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I need to be able to take an arbitrary text input that may have a byte order marker (BOM) on it to mark its encoding, and output it as ASCII. We have some old tools that don't understand BOM's and I need to send them ASCII-only data.

Now, I just got done writing this code and I just can't quite believe the inefficiency here. Four copies of the data, not to mention any intermediate buffers internally in StreamReader. Is there a better way to do this?

// i_fileBytes is an incoming byte[]

string unicodeString = new StreamReader(new MemoryStream(i_fileBytes)).ReadToEnd();
byte[] unicodeBytes  = Encoding.Unicode.GetBytes(unicodeString.ToCharArray());
byte[] ansiBytes     = Encoding.Convert(Encoding.Unicode, Encoding.ASCII, unicodeBytes);
string ansiString    = Encoding.ASCII.GetString(ansiBytes);

I need the StreamReader() because it has an internal BOM detector to choose the encoding to read the rest of the file. Then the rest is just to make it convert into the final ASCII string.

Is there a better way to do this?

share|improve this question
up vote 1 down vote accepted

If you've got i_fileBytes in memory already, you can just check whether or not it starts with a BOM, and then convert either the whole of it or just the bit after the BOM using Encoding.Unicode.GetString. (Use the overload which lets you specify an index and length.)

So as code:

int start = (i_fileBytes[0] == 0xff && i_fileBytes[1] == 0xfe) ? 2 : 0;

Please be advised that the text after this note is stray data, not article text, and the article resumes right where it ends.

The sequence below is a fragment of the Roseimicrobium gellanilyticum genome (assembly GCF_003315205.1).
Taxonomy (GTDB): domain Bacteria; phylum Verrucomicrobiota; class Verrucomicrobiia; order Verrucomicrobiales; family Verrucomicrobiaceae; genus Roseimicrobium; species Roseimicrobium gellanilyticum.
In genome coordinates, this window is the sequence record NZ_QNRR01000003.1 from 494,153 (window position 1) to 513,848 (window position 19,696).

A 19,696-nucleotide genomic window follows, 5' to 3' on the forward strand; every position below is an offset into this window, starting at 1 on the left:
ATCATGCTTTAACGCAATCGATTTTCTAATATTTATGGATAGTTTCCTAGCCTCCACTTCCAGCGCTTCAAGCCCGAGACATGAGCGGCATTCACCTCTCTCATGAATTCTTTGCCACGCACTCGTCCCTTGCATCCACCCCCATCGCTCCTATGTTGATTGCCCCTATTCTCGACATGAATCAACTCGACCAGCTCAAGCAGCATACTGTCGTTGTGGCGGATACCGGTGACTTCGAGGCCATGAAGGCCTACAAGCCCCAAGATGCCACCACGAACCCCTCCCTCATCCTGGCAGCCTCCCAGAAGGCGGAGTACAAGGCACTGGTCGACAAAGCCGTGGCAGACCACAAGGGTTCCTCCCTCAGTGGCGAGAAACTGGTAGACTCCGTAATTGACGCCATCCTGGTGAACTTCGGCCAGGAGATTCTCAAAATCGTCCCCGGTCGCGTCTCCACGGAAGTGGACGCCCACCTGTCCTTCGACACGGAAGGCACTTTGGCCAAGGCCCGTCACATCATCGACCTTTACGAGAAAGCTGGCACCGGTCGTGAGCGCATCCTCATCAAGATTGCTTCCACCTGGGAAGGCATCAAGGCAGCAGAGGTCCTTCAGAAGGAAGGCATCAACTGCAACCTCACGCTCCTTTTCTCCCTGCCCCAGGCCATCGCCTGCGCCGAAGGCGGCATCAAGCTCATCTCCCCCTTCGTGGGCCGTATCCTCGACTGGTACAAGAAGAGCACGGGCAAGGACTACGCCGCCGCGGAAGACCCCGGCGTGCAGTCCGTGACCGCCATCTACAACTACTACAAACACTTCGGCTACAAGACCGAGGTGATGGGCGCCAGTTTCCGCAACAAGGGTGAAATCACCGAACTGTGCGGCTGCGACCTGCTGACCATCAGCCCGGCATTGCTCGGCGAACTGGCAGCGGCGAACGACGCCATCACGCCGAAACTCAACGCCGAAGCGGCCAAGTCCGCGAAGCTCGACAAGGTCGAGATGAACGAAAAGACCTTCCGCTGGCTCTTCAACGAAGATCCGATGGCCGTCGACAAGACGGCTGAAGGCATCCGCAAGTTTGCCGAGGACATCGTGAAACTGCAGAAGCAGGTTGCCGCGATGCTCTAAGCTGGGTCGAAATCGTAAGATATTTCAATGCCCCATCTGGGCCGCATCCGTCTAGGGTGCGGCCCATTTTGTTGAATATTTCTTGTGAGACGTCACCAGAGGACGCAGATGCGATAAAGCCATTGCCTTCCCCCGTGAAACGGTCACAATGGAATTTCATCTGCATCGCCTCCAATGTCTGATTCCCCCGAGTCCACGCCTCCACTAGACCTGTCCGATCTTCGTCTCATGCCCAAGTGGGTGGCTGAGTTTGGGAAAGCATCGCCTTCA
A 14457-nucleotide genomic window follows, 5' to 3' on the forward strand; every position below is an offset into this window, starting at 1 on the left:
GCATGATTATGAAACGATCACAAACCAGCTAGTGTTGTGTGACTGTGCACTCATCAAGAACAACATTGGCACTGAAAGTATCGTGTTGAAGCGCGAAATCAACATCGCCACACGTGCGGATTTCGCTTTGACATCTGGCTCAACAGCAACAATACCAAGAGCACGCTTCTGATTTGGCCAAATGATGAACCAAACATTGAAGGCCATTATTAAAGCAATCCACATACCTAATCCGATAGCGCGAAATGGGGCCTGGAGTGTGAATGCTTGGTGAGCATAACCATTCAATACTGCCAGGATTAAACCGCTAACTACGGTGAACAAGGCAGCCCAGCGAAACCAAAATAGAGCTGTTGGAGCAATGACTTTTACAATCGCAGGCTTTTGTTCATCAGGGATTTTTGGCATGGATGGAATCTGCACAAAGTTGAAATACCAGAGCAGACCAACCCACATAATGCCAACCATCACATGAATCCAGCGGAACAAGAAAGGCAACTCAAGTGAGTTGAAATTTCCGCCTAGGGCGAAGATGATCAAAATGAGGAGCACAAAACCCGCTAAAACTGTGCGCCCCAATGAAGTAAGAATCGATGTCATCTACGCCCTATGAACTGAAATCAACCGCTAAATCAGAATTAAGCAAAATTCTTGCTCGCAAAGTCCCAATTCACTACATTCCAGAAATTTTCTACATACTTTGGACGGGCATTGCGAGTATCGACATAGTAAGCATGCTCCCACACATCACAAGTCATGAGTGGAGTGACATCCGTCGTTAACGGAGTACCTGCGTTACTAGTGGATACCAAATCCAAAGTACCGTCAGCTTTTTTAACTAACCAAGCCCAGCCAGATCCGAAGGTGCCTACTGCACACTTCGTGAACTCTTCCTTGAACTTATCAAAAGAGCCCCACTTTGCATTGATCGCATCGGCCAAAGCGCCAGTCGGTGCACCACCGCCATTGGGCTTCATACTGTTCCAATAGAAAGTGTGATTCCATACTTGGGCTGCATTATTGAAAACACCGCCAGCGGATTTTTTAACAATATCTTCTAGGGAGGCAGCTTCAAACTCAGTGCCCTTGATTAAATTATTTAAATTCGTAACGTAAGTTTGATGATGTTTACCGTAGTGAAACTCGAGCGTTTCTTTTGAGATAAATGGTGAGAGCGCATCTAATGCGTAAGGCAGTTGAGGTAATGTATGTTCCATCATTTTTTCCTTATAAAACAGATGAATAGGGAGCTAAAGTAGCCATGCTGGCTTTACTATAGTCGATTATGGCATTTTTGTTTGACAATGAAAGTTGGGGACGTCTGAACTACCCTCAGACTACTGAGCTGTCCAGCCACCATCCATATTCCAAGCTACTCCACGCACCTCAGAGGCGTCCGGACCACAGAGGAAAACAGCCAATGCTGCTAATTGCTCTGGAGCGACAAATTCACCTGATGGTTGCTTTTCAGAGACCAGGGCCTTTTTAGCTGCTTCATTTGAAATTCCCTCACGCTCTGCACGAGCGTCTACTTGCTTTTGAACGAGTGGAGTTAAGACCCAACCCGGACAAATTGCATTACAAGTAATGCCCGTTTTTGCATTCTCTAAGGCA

string text = Encoding.Unicode.GetString(i_fileBytes, start, i_fileBytes.Length-start);

Note that that assumes a genuinely little-endian UTF-16 encoding, however. If you really need to detect the encoding first, you could either reimplement what StreamReader does, or perhaps just build a StreamReader from the first (say) 10 bytes, and use the CurrentEncoding property to work out what you should use for the encoding.

EDIT: Now, as for the conversion to ASCII - if you really only need it as a .NET string, then presumably all you want to do is replace any non-ASCII characters with "?" or something similar. (Alternatively it might be better to throw an exception... that's up to you, of course.)

EDIT: Note that when detecting the encoding, it would be a good idea to just call Read() a single time to read one character. Don't call ReadToEnd() as by picking 10 bytes as an arbitrary amount of data, it might end mid-character. I don't know offhand whether that would throw an exception, but it has no benefits anyway...

share|improve this answer
Yeah, this is what I was considering and wanting to avoid. I can use Reflector to extract the BOM detection stuff from StreamReader. Not very clean and future-proof though. Using StreamReader to just grab the first 10 bytes is interesting though. Good idea! – scobi Nov 21 '08 at 19:05
System.Text.Encoding.ASCII.GetBytes(new StreamReader(new MemoryStream(i_fileBytes)).ReadToEnd())

That should save a few round-trips.

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